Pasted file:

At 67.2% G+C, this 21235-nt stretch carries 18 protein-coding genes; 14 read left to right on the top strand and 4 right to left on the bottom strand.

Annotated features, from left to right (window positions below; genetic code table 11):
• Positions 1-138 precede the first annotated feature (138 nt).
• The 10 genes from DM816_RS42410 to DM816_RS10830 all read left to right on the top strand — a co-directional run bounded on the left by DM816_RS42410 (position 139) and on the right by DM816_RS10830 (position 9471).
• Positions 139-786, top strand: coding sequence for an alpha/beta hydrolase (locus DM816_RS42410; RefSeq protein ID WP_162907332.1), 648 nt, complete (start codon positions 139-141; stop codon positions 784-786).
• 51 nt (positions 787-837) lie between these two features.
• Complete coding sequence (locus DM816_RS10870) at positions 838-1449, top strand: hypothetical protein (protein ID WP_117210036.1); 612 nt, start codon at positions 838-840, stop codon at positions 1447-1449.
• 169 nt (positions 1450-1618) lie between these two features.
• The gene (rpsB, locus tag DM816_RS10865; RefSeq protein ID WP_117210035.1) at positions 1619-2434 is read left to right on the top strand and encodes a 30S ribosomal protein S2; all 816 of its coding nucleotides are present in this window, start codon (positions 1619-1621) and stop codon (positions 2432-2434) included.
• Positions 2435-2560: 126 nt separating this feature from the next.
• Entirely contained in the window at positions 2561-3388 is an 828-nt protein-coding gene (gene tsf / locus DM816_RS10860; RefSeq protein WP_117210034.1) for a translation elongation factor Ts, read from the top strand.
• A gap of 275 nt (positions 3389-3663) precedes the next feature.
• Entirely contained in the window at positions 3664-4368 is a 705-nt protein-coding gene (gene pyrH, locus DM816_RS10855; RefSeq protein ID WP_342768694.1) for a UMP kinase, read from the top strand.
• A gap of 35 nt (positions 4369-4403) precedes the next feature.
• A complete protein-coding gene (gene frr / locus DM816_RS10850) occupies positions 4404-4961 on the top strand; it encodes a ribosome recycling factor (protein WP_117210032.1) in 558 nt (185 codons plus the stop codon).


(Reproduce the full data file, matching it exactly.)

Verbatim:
At 67.2% G+C, this 21235-nt stretch carries 18 protein-coding genes; 14 read left to right on the top strand and 4 right to left on the bottom strand.

Annotated features, from left to right (window positions below; genetic code table 11):
• Positions 1-138 precede the first annotated feature (138 nt).
• The 10 genes from DM816_RS42410 to DM816_RS10830 all read left to right on the top strand — a co-directional run bounded on the left by DM816_RS42410 (position 139) and on the right by DM816_RS10830 (position 9471).
• Positions 139-786, top strand: coding sequence for an alpha/beta hydrolase (locus DM816_RS42410; RefSeq protein ID WP_162907332.1), 648 nt, complete (start codon positions 139-141; stop codon positions 784-786).
• 51 nt (positions 787-837) lie between these two features.
• Complete coding sequence (locus DM816_RS10870) at positions 838-1449, top strand: hypothetical protein (protein ID WP_117210036.1); 612 nt, start codon at positions 838-840, stop codon at positions 1447-1449.
• 169 nt (positions 1450-1618) lie between these two features.
• The gene (rpsB, locus tag DM816_RS10865; RefSeq protein ID WP_117210035.1) at positions 1619-2434 is read left to right on the top strand and encodes a 30S ribosomal protein S2; all 816 of its coding nucleotides are present in this window, start codon (positions 1619-1621) and stop codon (positions 2432-2434) included.
• Positions 2435-2560: 126 nt separating this feature from the next.
• Entirely contained in the window at positions 2561-3388 is an 828-nt protein-coding gene (gene tsf / locus DM816_RS10860; RefSeq protein WP_117210034.1) for a translation elongation factor Ts, read from the top strand.
• A gap of 275 nt (positions 3389-3663) precedes the next feature.
• Entirely contained in the window at positions 3664-4368 is a 705-nt protein-coding gene (gene pyrH, locus DM816_RS10855; RefSeq protein ID WP_342768694.1) for a UMP kinase, read from the top strand.
• A gap of 35 nt (positions 4369-4403) precedes the next feature.
• A complete protein-coding gene (gene frr / locus DM816_RS10850) occupies positions 4404-4961 on the top strand; it encodes a ribosome recycling factor (protein WP_117210032.1) in 558 nt (185 codons plus the stop codon).